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Hayden’s Ferry Review - Spring/Summer 2011

  • Issue Number: Issue 48
  • Published Date: Spring/Summer 2011
  • Publication Cycle: Biannual

The newest issue of Hayden’s Ferry Review melts in the hands. Perhaps this is due to its comfortable size—large, a bit overweight—or the season in which it is published. In reality though, the fiction, poetry, and photography inside enacts the melting. In fiction, “Meet Me on the Moon” by Robert Warwick brings summer and its thematic counterpart growing up to the forefront with effortless prose:

They killed things that summer, mostly frogs, using Ben’s bow and arrow at very close range. JH tried to get the Meyers’ dog to eat rat poison off the palm of his hands, but Spike ran off, stooping at a distance to look back at them sharply, wanting to be chased.
“I hate that stupid dog,” JH said, kicking dirt and tossing the poison, wiping his hands carelessly on his pants.
JH hated everything. He hated his mother and said he wished she was the dead one and not Mrs. Kyle, who was—had been—younger and prettier… Sometimes he said he hated Ben, although Ben never really believed him because he always came back, regardless of what mean things he might have said the day before. No matter what, he always came back. It was what they both knew and never talked about. There was nowhere else to go.

Ben spends every day with his friend JH in a neighborhood freshly rocked by the death of a young wife. While the heart of the story is a classic coming-of-age tale, the ending takes this staple a step further, pulling the characters into tragic adulthood.

In poetry, Shayok Chowdhury weighs stillness, the last careful word in his careful poem “Biodiversity”:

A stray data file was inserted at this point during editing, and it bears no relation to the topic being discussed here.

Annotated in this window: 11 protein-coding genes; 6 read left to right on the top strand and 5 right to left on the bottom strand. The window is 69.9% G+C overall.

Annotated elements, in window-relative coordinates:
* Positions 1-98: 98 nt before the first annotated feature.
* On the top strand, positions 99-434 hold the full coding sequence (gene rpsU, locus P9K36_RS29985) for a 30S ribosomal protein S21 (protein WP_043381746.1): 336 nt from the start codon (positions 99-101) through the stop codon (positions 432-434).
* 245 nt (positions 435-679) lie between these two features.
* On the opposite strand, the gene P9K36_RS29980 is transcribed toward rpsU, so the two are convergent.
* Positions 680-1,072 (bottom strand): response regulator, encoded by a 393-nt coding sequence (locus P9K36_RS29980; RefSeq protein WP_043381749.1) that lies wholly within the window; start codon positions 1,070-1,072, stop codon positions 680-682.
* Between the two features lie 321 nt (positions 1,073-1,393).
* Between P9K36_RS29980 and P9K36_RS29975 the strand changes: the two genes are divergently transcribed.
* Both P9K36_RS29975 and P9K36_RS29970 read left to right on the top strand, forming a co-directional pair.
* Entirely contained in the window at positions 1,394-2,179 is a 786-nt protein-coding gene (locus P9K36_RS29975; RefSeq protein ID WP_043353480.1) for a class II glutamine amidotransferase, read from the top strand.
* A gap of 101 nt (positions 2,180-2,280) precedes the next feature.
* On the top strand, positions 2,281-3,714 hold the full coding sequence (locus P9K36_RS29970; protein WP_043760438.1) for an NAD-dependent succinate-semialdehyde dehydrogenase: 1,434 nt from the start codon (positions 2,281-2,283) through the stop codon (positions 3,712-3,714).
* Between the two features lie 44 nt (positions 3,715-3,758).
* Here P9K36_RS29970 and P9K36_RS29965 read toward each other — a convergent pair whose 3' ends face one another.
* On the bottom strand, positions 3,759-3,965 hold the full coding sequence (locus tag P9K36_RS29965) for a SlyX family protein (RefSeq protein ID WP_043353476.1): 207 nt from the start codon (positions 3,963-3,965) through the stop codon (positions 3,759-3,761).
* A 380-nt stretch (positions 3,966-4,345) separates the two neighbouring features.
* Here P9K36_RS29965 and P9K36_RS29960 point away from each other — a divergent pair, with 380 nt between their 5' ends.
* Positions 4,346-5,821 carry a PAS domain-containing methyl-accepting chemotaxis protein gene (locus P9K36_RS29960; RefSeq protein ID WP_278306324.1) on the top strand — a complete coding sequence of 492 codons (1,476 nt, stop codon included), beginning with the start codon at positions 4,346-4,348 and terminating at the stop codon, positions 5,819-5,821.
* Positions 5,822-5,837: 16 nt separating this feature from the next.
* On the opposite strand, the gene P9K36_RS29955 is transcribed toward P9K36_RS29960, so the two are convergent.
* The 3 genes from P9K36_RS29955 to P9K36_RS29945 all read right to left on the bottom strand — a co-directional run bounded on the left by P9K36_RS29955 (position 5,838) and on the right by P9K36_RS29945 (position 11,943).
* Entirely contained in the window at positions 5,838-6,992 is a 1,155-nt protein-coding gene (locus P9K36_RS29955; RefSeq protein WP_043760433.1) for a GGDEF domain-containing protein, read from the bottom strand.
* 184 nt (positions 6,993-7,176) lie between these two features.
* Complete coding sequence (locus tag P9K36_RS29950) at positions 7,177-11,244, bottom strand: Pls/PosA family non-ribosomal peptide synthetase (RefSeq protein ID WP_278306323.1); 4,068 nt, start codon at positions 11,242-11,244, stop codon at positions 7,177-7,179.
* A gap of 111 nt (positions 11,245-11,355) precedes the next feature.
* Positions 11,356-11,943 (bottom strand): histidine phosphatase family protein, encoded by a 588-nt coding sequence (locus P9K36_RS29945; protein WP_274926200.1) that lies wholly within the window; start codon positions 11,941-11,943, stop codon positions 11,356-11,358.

The moon is full:
I search for the curvature at the edges of its light—
something to show me it is sphere
and no more mystery than what’s nearer:
this wordless man;
bloodrice in the palm of my hand.

The word choice here is so simple and forgiving, conveying the insecurity of the narrator with precision and skill.

In a special section, Short Forms, many fines pieces play with the thrift of words and the expansion of small ideas: “Guts” by Darryl Joel Berger; “The Politics of Metamorphosis” by Katie Farris; “Still Life” by Emma Hine; and “Knuckles” by Erika Eckart to name a few. If you only read one piece from this issue, be sure to read one from this impressive special section.

And, finally, in photography, Robert Ballen sparks the imagination, pairing figures with wires, strings, and branches. Ballen’s four photographs, tucked near the end of the issue, draw the eye, hold it, feed into the mind in ever-widening bursts.

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Review Posted on July 14, 2011

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